Once the area was taken by the Islamic State, minorities such as Christians were forced to choose between persecution, conversion, or fleeing to autonomous Kurdish-controlled regions nearby.
In the fall of 2016, two years after the Islamic State claimed the Nineveh territory, Iraqi forces made considerable military gains and liberated the Nineveh Plain. Many scattered families were able to return to their towns.
Christianity has been present in the Nineveh plain in Iraq – where Mosul and Bashiqa are located – since the first century. However, since the ousting of former Iraqi leader Saddam Hussein, Christians have been fleeing the region. The Islamic State takeover of Mosul drove Christians from the area for the first time in almost two millennia.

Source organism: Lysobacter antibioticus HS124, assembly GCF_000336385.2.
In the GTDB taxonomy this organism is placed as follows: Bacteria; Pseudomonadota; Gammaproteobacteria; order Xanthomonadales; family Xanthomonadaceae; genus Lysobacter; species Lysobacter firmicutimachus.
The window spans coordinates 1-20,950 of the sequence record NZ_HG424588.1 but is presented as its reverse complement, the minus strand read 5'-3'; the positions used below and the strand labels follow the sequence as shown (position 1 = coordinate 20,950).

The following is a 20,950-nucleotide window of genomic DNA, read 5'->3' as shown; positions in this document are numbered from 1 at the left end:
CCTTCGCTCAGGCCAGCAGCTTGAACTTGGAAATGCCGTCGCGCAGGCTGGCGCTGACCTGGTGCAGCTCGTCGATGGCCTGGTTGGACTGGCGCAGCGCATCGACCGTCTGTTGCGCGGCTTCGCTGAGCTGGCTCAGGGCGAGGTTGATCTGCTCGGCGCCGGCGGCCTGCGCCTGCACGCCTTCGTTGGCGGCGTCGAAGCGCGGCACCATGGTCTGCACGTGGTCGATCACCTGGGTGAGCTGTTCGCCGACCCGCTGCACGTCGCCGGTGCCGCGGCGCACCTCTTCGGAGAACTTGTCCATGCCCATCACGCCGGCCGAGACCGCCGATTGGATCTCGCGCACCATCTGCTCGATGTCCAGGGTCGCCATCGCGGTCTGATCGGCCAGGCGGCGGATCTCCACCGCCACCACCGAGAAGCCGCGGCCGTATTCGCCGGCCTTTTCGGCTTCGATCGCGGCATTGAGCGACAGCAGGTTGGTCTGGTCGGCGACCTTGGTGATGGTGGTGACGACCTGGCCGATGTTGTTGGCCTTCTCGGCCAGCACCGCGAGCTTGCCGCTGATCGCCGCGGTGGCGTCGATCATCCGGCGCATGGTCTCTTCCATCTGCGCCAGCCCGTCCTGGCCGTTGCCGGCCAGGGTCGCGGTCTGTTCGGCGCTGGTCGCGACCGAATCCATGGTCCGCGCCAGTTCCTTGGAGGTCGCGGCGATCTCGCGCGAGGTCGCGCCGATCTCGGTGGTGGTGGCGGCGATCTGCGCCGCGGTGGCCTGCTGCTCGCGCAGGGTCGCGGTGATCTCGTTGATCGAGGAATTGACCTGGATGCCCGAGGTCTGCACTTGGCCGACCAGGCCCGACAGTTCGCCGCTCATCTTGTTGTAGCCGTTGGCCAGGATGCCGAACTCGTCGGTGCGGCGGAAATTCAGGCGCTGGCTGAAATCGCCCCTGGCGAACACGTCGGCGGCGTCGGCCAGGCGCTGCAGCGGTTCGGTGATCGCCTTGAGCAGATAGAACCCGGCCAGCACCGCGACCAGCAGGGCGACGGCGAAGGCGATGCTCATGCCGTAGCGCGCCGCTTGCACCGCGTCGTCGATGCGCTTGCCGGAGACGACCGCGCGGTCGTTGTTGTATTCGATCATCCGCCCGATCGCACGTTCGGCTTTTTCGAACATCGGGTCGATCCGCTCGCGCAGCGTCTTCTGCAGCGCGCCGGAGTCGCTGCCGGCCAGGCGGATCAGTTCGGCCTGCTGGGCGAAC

In an interview Tuesday with Aid to the Church in Need, Archbishop Bashir Warda of Erbil said 125,000 Christians lost their homes and businesses in the wake of the Islamic State's takeover.
"Our tormentors confiscated our present while seeking to wipe out our history and destroy our future," the archbishop told ACN.
"This was an exceptional situation, but not an isolated one. It was part of the recurring cycle of violence in the Middle East over 1,400 years," he said.
"With each successive cycle," he added, "the number of Christians falls away, till today we are at the point of extinction."